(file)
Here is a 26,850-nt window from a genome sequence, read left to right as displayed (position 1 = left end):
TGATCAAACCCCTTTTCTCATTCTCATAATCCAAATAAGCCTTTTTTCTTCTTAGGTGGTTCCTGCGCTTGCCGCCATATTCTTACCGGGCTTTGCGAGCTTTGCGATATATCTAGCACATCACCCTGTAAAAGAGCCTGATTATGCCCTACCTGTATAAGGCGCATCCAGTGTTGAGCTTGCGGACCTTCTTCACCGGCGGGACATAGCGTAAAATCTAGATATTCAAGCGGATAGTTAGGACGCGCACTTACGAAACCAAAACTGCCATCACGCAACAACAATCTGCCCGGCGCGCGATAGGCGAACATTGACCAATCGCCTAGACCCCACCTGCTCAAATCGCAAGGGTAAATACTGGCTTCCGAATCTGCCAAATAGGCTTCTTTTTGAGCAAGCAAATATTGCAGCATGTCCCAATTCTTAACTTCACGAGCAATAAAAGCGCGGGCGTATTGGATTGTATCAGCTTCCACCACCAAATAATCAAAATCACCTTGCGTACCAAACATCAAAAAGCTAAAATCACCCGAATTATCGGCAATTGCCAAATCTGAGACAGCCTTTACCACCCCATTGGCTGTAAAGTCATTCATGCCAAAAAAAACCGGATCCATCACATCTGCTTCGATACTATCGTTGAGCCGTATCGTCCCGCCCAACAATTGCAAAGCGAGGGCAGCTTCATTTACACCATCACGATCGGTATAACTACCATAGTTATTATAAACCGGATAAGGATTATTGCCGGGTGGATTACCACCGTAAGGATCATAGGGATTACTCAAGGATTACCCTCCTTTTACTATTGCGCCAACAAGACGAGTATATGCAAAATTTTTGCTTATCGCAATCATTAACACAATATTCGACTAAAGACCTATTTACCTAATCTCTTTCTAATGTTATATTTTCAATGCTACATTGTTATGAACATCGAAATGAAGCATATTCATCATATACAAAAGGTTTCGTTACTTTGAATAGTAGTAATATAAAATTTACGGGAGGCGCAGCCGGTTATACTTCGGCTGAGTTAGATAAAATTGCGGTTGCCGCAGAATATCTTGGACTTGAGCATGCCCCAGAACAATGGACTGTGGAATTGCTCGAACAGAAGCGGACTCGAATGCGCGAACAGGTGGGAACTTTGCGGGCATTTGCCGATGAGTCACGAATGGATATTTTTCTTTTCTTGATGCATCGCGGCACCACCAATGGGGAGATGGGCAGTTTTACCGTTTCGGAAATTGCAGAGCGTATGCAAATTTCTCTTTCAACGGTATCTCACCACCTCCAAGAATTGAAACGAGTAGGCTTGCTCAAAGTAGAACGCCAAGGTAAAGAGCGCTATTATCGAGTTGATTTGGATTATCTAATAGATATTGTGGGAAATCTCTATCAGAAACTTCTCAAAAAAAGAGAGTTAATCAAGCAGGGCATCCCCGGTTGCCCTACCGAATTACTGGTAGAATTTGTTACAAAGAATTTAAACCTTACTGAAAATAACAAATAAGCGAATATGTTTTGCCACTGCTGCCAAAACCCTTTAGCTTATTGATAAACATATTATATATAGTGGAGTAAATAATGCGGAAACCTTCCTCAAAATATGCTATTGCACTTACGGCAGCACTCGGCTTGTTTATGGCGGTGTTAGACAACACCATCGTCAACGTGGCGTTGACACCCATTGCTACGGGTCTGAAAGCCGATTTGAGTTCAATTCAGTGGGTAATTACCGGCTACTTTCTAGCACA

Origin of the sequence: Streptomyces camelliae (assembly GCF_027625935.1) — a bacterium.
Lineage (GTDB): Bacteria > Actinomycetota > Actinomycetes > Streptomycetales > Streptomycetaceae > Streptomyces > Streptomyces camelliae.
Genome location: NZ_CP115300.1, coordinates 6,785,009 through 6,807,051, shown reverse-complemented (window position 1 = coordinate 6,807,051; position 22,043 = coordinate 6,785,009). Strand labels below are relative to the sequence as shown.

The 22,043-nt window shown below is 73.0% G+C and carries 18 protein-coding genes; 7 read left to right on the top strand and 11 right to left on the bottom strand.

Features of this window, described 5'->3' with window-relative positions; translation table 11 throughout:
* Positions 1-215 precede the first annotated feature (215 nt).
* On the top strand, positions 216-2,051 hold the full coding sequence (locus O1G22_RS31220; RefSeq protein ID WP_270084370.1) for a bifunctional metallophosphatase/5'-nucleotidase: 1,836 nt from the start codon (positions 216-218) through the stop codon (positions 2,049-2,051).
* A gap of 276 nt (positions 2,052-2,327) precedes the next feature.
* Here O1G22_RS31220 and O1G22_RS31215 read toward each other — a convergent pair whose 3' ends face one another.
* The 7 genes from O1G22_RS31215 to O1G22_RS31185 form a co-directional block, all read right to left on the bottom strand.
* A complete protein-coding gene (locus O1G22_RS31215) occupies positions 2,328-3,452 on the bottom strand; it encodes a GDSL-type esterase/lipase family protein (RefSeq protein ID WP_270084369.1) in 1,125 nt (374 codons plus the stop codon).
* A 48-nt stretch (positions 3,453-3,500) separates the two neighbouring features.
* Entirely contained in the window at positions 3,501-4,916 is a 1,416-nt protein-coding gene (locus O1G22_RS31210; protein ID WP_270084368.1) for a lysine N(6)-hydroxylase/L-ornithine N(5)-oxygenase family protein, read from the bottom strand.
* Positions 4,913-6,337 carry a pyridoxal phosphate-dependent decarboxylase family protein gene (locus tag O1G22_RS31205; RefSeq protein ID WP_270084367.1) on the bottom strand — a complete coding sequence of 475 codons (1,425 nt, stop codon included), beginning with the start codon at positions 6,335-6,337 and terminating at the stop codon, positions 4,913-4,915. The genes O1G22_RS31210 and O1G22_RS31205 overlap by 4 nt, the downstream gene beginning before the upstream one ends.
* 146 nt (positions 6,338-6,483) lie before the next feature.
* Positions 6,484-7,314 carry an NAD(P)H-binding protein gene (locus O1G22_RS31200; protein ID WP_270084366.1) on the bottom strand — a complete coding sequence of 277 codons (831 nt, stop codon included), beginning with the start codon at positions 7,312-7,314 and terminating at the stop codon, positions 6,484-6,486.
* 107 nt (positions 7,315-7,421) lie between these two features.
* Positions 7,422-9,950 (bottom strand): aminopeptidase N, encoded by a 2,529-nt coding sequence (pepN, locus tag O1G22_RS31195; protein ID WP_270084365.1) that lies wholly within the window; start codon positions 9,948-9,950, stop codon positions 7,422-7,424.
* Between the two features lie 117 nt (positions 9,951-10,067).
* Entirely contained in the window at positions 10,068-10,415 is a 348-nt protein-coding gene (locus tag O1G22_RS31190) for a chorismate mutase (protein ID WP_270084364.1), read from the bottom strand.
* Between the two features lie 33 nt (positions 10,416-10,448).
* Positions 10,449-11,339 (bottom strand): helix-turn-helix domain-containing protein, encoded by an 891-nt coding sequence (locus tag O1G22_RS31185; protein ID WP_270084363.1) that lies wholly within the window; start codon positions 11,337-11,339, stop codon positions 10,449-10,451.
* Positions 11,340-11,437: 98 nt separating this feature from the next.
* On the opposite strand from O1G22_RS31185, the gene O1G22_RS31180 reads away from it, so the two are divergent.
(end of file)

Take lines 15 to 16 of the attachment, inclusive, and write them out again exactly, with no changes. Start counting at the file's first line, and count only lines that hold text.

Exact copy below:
* Entirely contained in the window at positions 3,501-4,916 is a 1,416-nt protein-coding gene (locus O1G22_RS31210; protein ID WP_270084368.1) for a lysine N(6)-hydroxylase/L-ornithine N(5)-oxygenase family protein, read from the bottom strand.
* Positions 4,913-6,337 carry a pyridoxal phosphate-dependent decarboxylase family protein gene (locus tag O1G22_RS31205; RefSeq protein ID WP_270084367.1) on the bottom strand — a complete coding sequence of 475 codons (1,425 nt, stop codon included), beginning with the start codon at positions 6,335-6,337 and terminating at the stop codon, positions 4,913-4,915. The genes O1G22_RS31210 and O1G22_RS31205 overlap by 4 nt, the downstream gene beginning before the upstream one ends.